The Macedonians seem to take ESC rather seriously, and we suppose it’s a nice opportunity to celebrate and display their national identity. Because of the name dispute with the Greeks, we have to call them FYR Macedonia, needless to say that FYROM has not received many points from their Greek neighbours since their debut in 1998. Still, with a little help from their friends, they have managed to qualify for the final every year, but was twice unlucky in 2008 and 2009 after having finished 10th in the televoting, when the jury gave their wildcards to Sweden and Finland.
We find ourselves being a little indifferent towards FYR Macedonia’s entry this year. It’s not good, it’s not bad, there’s just nothing there to really catch our attention. If this is what the Macedonians want to share with Europe, we simply think that we don’t share the same taste in music. To us it sounds outdated, and quite frankly like a bit of a mess. Within less than 3 minutes we get a pale Macedonian version of Bruce Springsteen or Eros Ramazotti (can’t quite make up our minds), mixed with some ridiculously bad rapping and a horrible puddle rock guitar solo. What’s that all about? We just don’t get it.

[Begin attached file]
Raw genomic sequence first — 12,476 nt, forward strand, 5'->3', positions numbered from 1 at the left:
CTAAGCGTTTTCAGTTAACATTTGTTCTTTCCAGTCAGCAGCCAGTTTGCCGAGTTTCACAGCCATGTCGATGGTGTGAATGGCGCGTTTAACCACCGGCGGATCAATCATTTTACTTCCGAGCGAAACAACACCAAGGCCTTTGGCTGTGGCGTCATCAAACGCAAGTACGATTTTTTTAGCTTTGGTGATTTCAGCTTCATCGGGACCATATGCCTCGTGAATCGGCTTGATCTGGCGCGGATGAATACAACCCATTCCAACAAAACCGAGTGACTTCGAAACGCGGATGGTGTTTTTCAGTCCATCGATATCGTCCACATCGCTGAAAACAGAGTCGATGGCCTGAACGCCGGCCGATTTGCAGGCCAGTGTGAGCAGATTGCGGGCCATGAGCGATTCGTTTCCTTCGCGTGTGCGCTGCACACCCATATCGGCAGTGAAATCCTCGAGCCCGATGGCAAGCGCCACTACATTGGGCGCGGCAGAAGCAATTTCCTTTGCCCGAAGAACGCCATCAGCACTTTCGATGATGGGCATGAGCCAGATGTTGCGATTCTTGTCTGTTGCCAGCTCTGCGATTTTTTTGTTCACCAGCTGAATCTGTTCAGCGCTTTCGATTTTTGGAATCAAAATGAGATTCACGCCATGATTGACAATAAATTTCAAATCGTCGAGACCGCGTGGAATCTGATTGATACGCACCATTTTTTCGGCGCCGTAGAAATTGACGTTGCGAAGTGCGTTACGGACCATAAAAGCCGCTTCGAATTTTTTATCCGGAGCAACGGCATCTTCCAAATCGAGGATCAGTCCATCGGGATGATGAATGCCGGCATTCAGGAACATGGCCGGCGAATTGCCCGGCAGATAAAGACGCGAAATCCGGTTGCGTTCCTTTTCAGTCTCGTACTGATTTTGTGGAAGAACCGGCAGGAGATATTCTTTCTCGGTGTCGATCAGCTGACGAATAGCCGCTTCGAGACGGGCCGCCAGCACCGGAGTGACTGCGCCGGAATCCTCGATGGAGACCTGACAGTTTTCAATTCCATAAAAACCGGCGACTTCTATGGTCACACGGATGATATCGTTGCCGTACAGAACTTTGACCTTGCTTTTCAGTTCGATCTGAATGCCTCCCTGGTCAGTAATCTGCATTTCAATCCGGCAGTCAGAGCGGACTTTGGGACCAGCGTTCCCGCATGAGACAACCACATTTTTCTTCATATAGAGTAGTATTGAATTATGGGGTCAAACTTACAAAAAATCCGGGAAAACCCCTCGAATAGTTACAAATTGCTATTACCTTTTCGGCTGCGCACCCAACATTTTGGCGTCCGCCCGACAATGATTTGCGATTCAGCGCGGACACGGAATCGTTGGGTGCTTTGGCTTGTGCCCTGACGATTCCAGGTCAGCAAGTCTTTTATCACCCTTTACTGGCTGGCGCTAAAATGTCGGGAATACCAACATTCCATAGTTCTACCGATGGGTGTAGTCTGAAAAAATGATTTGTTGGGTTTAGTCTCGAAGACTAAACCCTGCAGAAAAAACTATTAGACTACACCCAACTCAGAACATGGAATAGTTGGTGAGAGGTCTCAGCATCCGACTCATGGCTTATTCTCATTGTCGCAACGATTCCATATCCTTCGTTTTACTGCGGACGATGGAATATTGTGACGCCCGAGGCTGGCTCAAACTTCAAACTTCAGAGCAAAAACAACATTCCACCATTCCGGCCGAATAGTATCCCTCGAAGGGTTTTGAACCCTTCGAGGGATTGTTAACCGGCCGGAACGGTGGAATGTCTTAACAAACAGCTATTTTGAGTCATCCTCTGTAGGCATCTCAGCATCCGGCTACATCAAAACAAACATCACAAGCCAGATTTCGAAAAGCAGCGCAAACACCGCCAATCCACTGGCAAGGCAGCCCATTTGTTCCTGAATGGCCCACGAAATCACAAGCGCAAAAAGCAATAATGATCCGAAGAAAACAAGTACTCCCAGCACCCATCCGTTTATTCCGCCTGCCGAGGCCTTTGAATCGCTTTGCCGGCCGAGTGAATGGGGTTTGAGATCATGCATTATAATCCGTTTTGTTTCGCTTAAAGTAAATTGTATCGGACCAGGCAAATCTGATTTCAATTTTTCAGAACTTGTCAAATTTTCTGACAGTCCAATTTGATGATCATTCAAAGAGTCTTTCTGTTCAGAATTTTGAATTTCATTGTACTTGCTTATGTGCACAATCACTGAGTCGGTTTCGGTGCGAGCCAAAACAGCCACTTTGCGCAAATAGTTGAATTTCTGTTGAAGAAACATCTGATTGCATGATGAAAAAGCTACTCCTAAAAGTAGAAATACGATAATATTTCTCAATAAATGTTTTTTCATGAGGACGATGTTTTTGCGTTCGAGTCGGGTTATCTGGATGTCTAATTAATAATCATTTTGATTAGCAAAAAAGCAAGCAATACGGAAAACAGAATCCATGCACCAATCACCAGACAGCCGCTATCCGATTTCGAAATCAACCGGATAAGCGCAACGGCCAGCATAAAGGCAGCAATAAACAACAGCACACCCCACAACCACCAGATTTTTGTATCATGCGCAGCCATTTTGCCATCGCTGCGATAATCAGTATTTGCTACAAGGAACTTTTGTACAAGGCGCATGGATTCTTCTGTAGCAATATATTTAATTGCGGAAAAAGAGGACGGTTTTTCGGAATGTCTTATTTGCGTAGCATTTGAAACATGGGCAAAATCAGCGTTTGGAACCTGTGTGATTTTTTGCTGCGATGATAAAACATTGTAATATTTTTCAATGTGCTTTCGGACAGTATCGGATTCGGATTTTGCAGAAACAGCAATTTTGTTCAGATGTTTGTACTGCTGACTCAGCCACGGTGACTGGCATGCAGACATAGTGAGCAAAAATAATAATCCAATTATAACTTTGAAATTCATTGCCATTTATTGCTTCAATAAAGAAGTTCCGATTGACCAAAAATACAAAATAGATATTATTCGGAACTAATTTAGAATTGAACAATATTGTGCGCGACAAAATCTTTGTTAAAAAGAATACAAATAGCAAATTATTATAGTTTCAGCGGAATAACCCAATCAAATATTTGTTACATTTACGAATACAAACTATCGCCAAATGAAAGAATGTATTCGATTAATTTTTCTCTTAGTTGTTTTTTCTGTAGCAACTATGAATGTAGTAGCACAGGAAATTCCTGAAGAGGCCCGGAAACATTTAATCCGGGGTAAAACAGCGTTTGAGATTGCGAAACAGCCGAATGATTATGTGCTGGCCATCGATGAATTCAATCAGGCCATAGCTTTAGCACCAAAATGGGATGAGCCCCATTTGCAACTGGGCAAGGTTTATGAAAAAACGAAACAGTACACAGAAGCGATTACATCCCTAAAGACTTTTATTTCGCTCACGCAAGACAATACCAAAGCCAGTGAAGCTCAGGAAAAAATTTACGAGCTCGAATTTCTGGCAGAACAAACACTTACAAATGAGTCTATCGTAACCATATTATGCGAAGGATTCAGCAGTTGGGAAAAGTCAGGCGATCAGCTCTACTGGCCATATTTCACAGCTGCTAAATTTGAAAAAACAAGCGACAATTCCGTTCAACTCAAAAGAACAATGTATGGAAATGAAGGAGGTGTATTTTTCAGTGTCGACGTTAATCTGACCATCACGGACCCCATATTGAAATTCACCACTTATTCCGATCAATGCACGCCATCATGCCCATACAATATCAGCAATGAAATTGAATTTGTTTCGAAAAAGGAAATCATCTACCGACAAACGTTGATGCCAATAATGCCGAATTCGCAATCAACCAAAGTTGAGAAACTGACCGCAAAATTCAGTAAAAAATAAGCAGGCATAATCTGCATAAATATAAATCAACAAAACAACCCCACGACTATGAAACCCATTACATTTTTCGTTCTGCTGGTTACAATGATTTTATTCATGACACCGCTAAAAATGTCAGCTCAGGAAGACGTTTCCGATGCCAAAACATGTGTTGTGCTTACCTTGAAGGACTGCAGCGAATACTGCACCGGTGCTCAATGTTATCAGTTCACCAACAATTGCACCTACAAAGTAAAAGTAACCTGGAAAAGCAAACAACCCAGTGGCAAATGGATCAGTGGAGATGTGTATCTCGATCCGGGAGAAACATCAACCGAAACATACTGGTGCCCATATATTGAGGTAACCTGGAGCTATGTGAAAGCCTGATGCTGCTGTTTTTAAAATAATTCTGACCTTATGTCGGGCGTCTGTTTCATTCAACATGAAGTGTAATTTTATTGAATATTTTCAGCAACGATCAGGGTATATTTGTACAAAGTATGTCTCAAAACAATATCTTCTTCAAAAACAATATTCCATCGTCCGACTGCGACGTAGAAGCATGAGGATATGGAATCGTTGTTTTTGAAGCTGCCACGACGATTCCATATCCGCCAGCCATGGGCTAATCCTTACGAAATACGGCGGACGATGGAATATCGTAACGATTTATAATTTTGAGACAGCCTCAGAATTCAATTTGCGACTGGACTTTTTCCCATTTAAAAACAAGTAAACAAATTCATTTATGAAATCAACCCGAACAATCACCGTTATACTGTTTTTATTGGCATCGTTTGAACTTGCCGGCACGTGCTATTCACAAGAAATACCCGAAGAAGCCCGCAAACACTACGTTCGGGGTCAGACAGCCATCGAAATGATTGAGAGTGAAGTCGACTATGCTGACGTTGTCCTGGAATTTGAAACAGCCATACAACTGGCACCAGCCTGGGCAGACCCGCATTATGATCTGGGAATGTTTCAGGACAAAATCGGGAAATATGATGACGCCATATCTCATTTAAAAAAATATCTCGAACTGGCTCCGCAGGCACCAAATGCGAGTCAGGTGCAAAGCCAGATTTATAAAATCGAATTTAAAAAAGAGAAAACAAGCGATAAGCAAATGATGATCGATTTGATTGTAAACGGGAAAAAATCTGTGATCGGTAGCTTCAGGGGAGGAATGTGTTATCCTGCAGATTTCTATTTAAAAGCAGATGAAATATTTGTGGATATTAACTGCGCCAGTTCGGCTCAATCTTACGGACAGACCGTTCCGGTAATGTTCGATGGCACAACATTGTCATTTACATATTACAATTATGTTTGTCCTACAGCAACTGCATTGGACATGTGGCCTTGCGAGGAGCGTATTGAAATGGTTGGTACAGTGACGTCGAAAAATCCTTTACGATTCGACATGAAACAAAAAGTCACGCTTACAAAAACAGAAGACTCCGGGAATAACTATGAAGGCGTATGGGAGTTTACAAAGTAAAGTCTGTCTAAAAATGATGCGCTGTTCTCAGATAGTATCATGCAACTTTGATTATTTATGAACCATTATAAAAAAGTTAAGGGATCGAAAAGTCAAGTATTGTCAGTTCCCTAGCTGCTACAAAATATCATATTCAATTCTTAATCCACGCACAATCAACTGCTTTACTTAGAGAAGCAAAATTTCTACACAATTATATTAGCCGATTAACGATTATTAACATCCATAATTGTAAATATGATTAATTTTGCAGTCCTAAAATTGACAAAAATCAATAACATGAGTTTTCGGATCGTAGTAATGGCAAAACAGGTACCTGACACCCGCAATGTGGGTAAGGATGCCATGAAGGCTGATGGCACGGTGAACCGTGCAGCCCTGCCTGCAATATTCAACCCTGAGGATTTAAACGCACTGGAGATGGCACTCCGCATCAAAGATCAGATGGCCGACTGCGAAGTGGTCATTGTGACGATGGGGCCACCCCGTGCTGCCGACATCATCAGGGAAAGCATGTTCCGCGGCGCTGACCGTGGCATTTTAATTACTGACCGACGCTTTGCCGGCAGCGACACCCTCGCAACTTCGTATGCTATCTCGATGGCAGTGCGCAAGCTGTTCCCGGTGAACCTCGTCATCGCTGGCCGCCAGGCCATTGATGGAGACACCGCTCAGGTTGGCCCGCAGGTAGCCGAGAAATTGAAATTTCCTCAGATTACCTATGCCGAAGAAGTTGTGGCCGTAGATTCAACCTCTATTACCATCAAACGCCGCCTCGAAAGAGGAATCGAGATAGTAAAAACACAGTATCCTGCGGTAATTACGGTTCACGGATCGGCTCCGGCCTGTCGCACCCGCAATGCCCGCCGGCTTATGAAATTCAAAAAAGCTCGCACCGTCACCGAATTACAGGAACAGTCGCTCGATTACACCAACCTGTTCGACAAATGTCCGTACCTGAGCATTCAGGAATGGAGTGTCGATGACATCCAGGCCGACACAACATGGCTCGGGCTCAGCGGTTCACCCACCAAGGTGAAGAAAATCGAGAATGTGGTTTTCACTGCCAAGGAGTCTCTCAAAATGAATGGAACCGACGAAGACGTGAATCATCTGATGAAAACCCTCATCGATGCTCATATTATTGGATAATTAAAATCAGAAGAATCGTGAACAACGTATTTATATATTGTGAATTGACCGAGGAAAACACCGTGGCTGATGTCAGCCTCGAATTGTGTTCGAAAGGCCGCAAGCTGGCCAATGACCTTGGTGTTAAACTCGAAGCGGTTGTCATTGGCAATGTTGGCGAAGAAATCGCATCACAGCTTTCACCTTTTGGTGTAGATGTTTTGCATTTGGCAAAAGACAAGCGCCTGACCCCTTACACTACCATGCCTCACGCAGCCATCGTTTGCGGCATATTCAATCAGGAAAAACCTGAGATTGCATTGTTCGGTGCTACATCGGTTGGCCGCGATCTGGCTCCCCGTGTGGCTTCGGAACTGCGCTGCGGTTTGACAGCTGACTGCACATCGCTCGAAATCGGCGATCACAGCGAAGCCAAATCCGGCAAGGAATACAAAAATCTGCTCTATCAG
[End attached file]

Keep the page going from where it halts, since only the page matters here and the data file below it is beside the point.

Perhaps this is the kind of music that really catches on in more southern parts of Europe, perhaps you will hear Gjoko’s voice on the radio in a bar in Split or Ljubljana during your summer holiday this year. Perhaps you will grow to like it then, in a different setting, listening to it with a different mindset.
At the end of the day we must admit that we understand why the jury has kicked the Macedonians out of the final twice, in favour of our Nordic neighbours. We do however predict that it will not happen again for the third time this year. This year’s entry will not even come close to finishing among the 10 qualifiers in semi-final 1.